MANILA, Philippines – The intelligence director of the Bureau of Customs (BOC) quit his post amid the controversy involving P6.4-billion worth of shabu shipment from China that got past the agency but later recovered in a raid on a warehouse.
Neil Anthony Estrella, BOC Intelligence and Investigation Service, addressed his resignation letter to President Rodrigo Duterte, coursed through Commissioner Nicanor Faeldon and Finance Secretary Carlos Dominguez, on Thursday, August 10.
Estrella, a former Marine colonel, said he is resigning “out of delicadeza” amid ongoing congressional investigations into the drug smuggling of 604 kilos of shabu from China, one of the largest in the country’s history by far.
“I have realized over the past days that I will no longer be able to fulfill my duties in the manner we both desire. The sensitivity of my office and the methodology it entails have now been compromised by unnecessary publicity. I hope my resignation paves the way for an impartial investigation and leads to substantive reforms in the BOC,” Estrella said in his letter.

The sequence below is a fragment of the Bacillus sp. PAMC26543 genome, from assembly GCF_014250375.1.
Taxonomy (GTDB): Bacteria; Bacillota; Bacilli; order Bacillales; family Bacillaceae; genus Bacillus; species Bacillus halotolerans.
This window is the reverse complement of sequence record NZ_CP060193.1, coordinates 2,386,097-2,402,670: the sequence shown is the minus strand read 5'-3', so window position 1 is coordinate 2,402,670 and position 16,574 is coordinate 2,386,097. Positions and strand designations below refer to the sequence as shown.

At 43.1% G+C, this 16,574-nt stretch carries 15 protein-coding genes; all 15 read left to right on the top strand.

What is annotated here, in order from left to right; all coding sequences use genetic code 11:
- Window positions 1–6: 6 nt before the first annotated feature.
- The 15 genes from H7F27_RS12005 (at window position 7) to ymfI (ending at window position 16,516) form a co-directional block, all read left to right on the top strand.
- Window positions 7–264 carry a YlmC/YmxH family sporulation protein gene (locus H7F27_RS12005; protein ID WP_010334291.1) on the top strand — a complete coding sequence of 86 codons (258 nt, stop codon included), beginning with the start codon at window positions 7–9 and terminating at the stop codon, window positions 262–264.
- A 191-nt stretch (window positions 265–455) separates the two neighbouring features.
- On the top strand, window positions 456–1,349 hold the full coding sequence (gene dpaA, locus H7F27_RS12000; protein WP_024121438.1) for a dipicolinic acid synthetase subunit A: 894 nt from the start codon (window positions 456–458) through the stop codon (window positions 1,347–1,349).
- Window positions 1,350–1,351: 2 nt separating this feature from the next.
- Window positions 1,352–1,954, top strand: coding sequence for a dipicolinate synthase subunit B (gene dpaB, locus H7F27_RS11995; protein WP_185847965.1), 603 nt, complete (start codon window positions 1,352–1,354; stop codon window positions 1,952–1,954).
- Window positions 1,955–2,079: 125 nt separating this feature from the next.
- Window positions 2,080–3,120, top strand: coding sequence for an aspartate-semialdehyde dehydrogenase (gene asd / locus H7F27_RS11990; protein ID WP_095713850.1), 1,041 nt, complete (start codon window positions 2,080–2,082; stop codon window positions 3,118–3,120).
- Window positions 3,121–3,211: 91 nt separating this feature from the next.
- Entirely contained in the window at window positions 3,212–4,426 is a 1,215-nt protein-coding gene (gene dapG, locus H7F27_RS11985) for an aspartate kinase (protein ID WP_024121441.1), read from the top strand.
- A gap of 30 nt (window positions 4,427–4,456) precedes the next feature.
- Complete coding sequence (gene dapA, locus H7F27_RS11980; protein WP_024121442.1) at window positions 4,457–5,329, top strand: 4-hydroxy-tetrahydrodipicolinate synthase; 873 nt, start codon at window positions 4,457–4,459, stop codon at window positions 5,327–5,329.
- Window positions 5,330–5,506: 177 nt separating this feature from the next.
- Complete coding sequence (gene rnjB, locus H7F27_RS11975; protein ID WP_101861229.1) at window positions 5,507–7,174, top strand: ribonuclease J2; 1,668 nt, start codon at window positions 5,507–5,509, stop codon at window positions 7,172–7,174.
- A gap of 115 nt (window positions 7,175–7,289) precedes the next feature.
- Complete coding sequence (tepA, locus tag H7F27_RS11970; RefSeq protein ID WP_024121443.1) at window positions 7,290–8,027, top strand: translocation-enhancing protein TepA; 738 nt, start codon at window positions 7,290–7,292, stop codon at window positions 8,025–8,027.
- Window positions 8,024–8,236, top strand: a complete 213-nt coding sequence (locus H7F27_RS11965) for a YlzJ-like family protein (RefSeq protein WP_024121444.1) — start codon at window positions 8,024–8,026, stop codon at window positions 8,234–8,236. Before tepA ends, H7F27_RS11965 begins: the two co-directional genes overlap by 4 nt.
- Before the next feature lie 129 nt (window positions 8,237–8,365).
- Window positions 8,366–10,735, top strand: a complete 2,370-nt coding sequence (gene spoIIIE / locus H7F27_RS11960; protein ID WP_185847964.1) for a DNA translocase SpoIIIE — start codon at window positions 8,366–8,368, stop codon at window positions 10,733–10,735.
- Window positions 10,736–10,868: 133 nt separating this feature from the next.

Estrella has repeatedly denied accusations of smuggling and corruption, saying the criticism is “quite unfair and even foul.” Senators and lawmakers have alleged that BOC officials, including Estrella, have colluded with the Chinese for the illegal entry of the shipment.
Amid the controversy, the BOC official said the fact remains that they were able to stop the entry of illegal drugs into the market because they recovered the contraband. Estrella was the one who led the seizure of the shipment at a warehouse in Valenzuela, upon a tip from the Chinese government.
“I would like to assure you that I have never participated, and never would I participate, in any cover-up or bungling of an investigation for personal gain,” he said.
But senators and lawmakers criticized him for failing to comply with the standard operating procedures during the raid when he did not coordinate with the Philippine Drug Enforcement Agency – a seeming violation of Republic Act 9165 or the Comprehensive Dangerous Drugs Act.
PDEA has said the BOC’s actions have rendered the seized shabu invalid to be used as evidence, thereby weakening the case.
Aside from this, Estrella was mentioned as among those BOC officials on the take from brokers and fixers to expedite transactions.
Earlier, Import Assessment Services chief Milo Maestrecampo also submitted his resignation to Malacañang after he was also named as a regular recipient of “grease” money. – Rappler.com
Camille Elemia is Rappler's lead reporter for media, disinformation, and democracy. She won an ILO award in 2017. She received the prestigious Fulbright-Hubert Humphrey fellowship in 2019, allowing her to further study media and politics in the US. Email email@example.com